Brief History:

OceanGliders is an international program created in 2016 to support active coordination and enhancement of the worldwide glider activity. The program shares the scientific knowledge and practices needed to collect and analyse ocean data.


Description & functioning:

First conceived in the late 1980s, a glider is an autonomous underwater vehicle with no thruster or internal engine. It performs saw-tooth trajectories from the surface to depths of 1000m along programmable routes. It uses a pump to gently change its floatability over time, allowing it to rise and sink as it pleases.

It achieves forward speeds of up to 40km/day using wings and rudders. It is semi-piloted from the shore, which means that it uses ocean currents to move, but it goes to specific locations where the pilot wants it to. Once the waypoints are pre-programmed, the glider is free to collect physical and biogeochemical ocean data for months and over thousands of kilometers, thanks to the various sensors mounted on it. After having collected data the glider ends its journey by surfacing and transmitting its position for recovery.

Deployment location:

Autonomous underwater gliders developed over the last several years, and now operated routinely, offer sustained fine resolution observations in both the coastal and open ocean.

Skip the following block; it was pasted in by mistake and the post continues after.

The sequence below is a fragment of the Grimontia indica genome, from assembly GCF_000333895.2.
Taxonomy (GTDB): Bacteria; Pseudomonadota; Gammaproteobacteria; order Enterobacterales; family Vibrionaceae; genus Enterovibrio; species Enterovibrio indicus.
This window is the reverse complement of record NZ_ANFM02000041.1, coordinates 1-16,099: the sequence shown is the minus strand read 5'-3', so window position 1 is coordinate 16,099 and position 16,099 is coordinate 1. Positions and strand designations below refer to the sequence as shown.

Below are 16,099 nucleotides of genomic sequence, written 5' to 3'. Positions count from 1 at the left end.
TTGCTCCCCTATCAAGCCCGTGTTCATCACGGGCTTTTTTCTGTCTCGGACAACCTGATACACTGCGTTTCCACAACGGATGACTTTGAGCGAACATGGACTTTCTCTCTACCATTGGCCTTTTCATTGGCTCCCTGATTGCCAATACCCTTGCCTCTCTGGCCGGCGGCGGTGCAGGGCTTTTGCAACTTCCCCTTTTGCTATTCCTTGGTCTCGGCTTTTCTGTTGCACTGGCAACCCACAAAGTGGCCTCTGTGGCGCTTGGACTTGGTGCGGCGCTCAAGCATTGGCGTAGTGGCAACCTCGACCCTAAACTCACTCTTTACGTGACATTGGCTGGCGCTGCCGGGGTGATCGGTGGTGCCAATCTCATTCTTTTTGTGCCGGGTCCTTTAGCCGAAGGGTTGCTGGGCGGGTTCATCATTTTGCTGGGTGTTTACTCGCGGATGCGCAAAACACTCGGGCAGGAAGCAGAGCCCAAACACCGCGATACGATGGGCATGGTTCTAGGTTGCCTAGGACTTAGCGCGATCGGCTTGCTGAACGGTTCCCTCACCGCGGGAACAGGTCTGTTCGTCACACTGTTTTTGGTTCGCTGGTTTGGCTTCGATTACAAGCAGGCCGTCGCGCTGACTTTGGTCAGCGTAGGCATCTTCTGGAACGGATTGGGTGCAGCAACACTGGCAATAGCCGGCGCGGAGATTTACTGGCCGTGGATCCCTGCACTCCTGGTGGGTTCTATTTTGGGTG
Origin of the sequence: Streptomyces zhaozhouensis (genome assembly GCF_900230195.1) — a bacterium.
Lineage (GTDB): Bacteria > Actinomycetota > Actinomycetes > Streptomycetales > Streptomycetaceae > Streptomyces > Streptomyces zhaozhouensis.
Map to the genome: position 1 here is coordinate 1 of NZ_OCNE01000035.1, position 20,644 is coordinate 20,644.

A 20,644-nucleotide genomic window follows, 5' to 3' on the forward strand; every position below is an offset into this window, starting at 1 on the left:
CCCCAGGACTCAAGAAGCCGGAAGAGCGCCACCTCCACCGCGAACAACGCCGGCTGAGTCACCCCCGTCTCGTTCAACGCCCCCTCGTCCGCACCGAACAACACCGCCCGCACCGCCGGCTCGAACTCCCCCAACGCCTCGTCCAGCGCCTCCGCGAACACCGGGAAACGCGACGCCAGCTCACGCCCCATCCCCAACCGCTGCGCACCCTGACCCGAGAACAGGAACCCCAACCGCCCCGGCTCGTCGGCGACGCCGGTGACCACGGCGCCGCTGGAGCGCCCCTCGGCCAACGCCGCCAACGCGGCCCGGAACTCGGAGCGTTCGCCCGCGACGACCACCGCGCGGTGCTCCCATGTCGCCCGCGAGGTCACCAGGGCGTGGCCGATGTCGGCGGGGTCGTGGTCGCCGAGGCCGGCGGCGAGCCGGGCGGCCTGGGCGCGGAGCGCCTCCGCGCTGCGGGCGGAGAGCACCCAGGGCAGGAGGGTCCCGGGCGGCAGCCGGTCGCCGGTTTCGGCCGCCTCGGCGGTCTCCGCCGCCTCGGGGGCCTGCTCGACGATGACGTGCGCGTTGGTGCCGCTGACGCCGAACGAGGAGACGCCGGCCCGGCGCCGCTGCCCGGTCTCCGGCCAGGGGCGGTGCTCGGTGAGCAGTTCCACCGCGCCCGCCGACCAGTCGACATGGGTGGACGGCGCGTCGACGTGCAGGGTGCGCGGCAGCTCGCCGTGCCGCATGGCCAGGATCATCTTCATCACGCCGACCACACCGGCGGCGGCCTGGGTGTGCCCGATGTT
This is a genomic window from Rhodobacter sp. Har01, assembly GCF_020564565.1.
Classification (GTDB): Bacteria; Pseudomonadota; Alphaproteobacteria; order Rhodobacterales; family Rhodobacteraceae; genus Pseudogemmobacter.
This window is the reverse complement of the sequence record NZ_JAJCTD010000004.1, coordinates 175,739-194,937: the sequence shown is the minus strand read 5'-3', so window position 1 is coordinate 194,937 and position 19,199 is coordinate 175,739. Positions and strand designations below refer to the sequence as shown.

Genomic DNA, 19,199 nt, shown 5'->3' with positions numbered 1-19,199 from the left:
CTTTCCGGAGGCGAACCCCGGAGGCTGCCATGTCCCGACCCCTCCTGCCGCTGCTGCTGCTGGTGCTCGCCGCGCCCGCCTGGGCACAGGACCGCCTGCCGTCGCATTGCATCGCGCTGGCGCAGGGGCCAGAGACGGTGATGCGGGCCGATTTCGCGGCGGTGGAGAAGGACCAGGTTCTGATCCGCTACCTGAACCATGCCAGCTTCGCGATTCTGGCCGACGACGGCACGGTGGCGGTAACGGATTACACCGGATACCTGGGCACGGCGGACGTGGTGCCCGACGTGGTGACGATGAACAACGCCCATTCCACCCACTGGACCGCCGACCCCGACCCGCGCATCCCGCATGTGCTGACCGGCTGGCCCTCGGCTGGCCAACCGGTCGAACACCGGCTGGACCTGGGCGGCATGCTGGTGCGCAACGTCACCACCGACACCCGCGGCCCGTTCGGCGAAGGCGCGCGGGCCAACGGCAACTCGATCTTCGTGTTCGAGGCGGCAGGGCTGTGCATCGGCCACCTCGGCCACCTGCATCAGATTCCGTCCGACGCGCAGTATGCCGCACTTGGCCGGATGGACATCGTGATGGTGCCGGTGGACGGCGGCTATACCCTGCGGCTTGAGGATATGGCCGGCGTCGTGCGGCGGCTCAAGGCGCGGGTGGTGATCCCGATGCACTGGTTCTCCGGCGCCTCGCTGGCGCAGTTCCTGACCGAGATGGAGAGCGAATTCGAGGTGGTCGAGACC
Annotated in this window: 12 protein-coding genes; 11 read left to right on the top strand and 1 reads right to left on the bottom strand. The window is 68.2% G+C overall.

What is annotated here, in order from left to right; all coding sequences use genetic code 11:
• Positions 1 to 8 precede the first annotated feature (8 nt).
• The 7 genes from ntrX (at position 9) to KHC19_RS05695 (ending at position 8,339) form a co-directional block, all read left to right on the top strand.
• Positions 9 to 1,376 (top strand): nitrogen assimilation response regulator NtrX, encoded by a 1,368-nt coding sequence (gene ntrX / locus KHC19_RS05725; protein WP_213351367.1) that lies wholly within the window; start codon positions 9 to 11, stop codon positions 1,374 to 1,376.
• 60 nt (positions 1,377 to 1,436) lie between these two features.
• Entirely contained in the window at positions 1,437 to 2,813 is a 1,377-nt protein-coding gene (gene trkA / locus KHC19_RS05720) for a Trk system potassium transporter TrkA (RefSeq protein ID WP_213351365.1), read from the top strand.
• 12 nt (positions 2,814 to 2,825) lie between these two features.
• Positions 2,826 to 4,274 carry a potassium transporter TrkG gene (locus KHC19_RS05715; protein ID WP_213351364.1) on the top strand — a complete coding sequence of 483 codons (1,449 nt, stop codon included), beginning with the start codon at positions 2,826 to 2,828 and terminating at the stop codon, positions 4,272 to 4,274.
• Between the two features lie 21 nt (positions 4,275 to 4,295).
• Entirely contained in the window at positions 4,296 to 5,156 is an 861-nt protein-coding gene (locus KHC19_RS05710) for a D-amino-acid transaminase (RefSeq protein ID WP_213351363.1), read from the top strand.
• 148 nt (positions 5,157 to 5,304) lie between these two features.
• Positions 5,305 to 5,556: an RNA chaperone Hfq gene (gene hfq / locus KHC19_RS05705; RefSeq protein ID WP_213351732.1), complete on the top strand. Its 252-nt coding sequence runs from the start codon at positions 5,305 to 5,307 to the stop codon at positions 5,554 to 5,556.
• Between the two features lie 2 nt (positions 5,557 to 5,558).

Main data collected:

Gliders record essential physical and biogeochemical ocean variables at high resolution and transmit those data in near-real time to Earth via satellite. The main parameters measured are:

  • Temperature
  • Salinity
  • Currents
  • Pressure
  • Oxygen
  • Nutrients
  • Ocean sound and color
  • Etc.
Societal applications

Ocean data measured by gliders are used by scientists for climate studies and for monitoring ocean and ecosystems health, as well as by operational weather forecasting centers to improve weather forecasts. Some of the gliders data applications are:

  • Boundary currents study
  • Water transformations and variability monitoring
  • Hurricanes and storms forecasting
  • Marine habitats variability, change and stress
  • Etc.


If you want to learn more about this program, visit the website: https://www.oceangliders.org/